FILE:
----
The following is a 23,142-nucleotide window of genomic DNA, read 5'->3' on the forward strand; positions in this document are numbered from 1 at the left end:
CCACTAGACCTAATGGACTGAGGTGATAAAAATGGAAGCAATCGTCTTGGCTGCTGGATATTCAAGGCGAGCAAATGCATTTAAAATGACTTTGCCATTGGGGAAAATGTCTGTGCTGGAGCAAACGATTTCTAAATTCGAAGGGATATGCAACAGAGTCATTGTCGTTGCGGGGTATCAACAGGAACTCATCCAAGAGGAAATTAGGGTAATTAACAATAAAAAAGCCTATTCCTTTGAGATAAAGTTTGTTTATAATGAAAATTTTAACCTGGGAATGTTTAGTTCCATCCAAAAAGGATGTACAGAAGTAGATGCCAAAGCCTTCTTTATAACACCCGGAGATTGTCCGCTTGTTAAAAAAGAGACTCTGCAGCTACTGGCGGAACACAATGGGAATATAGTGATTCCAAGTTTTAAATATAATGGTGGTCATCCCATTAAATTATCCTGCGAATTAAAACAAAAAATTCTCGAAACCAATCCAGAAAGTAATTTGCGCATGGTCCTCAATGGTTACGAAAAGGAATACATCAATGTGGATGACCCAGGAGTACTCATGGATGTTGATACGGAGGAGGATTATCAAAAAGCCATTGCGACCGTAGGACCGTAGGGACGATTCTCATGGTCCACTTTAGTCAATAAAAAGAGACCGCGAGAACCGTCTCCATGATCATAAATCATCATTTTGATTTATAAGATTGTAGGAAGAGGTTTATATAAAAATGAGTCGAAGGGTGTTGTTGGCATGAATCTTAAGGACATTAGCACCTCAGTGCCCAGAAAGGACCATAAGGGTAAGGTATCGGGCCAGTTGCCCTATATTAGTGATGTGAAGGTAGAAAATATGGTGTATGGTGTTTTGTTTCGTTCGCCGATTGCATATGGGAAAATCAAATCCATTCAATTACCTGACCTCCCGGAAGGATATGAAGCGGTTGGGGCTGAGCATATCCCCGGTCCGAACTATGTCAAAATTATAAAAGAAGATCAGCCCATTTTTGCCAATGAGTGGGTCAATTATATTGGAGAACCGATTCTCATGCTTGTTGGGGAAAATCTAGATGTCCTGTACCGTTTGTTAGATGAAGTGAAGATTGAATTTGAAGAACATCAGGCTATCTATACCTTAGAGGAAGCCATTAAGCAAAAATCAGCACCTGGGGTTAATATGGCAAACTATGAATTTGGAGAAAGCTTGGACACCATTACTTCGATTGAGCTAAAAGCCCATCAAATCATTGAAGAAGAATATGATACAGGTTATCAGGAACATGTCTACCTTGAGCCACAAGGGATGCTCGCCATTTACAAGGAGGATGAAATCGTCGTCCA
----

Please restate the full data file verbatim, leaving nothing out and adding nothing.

The following is a 23,142-nucleotide window of genomic DNA, read 5'->3' on the forward strand; positions in this document are numbered from 1 at the left end:
CCACTAGACCTAATGGACTGAGGTGATAAAAATGGAAGCAATCGTCTTGGCTGCTGGATATTCAAGGCGAGCAAATGCATTTAAAATGACTTTGCCATTGGGGAAAATGTCTGTGCTGGAGCAAACGATTTCTAAATTCGAAGGGATATGCAACAGAGTCATTGTCGTTGCGGGGTATCAACAGGAACTCATCCAAGAGGAAATTAGGGTAATTAACAATAAAAAAGCCTATTCCTTTGAGATAAAGTTTGTTTATAATGAAAATTTTAACCTGGGAATGTTTAGTTCCATCCAAAAAGGATGTACAGAAGTAGATGCCAAAGCCTTCTTTATAACACCCGGAGATTGTCCGCTTGTTAAAAAAGAGACTCTGCAGCTACTGGCGGAACACAATGGGAATATAGTGATTCCAAGTTTTAAATATAATGGTGGTCATCCCATTAAATTATCCTGCGAATTAAAACAAAAAATTCTCGAAACCAATCCAGAAAGTAATTTGCGCATGGTCCTCAATGGTTACGAAAAGGAATACATCAATGTGGATGACCCAGGAGTACTCATGGATGTTGATACGGAGGAGGATTATCAAAAAGCCATTGCGACCGTAGGACCGTAGGGACGATTCTCATGGTCCACTTTAGTCAATAAAAAGAGACCGCGAGAACCGTCTCCATGATCATAAATCATCATTTTGATTTATAAGATTGTAGGAAGAGGTTTATATAAAAATGAGTCGAAGGGTGTTGTTGGCATGAATCTTAAGGACATTAGCACCTCAGTGCCCAGAAAGGACCATAAGGGTAAGGTATCGGGCCAGTTGCCCTATATTAGTGATGTGAAGGTAGAAAATATGGTGTATGGTGTTTTGTTTCGTTCGCCGATTGCATATGGGAAAATCAAATCCATTCAATTACCTGACCTCCCGGAAGGATATGAAGCGGTTGGGGCTGAGCATATCCCCGGTCCGAACTATGTCAAAATTATAAAAGAAGATCAGCCCATTTTTGCCAATGAGTGGGTCAATTATATTGGAGAACCGATTCTCATGCTTGTTGGGGAAAATCTAGATGTCCTGTACCGTTTGTTAGATGAAGTGAAGATTGAATTTGAAGAACATCAGGCTATCTATACCTTAGAGGAAGCCATTAAGCAAAAATCAGCACCTGGGGTTAATATGGCAAACTATGAATTTGGAGAAAGCTTGGACACCATTACTTCGATTGAGCTAAAAGCCCATCAAATCATTGAAGAAGAATATGATACAGGTTATCAGGAACATGTCTACCTTGAGCCACAAGGGATGCTCGCCATTTACAAGGAGGATGAAATCGTCGTCCA